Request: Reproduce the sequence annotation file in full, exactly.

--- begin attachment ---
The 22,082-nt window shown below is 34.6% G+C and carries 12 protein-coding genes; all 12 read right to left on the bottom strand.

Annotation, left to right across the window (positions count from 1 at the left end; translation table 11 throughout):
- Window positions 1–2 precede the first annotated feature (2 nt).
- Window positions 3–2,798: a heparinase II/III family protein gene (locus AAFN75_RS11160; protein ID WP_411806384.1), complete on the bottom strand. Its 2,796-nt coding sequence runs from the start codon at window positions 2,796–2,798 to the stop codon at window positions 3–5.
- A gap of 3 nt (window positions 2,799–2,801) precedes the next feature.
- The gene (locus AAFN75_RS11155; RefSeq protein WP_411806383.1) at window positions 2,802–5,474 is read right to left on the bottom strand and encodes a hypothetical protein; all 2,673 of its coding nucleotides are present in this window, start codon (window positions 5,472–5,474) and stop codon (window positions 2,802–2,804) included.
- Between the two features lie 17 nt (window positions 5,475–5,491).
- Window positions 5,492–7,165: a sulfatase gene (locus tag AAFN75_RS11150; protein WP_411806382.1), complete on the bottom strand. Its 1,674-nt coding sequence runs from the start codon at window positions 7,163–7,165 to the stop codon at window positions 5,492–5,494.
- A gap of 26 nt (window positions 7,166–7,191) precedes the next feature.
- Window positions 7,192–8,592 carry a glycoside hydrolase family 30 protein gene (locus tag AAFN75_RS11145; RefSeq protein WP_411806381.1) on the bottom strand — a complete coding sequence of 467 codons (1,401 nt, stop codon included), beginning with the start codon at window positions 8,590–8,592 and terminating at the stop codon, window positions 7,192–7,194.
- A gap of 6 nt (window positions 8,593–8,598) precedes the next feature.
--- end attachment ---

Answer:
The 22,082-nt window shown below is 34.6% G+C and carries 12 protein-coding genes; all 12 read right to left on the bottom strand.

Annotation, left to right across the window (positions count from 1 at the left end; translation table 11 throughout):
- Window positions 1–2 precede the first annotated feature (2 nt).
- Window positions 3–2,798: a heparinase II/III family protein gene (locus AAFN75_RS11160; protein ID WP_411806384.1), complete on the bottom strand. Its 2,796-nt coding sequence runs from the start codon at window positions 2,796–2,798 to the stop codon at window positions 3–5.
- A gap of 3 nt (window positions 2,799–2,801) precedes the next feature.
- The gene (locus AAFN75_RS11155; RefSeq protein WP_411806383.1) at window positions 2,802–5,474 is read right to left on the bottom strand and encodes a hypothetical protein; all 2,673 of its coding nucleotides are present in this window, start codon (window positions 5,472–5,474) and stop codon (window positions 2,802–2,804) included.
- Between the two features lie 17 nt (window positions 5,475–5,491).
- Window positions 5,492–7,165: a sulfatase gene (locus tag AAFN75_RS11150; protein WP_411806382.1), complete on the bottom strand. Its 1,674-nt coding sequence runs from the start codon at window positions 7,163–7,165 to the stop codon at window positions 5,492–5,494.
- A gap of 26 nt (window positions 7,166–7,191) precedes the next feature.
- Window positions 7,192–8,592 carry a glycoside hydrolase family 30 protein gene (locus tag AAFN75_RS11145; RefSeq protein WP_411806381.1) on the bottom strand — a complete coding sequence of 467 codons (1,401 nt, stop codon included), beginning with the start codon at window positions 8,590–8,592 and terminating at the stop codon, window positions 7,192–7,194.
- A gap of 6 nt (window positions 8,593–8,598) precedes the next feature.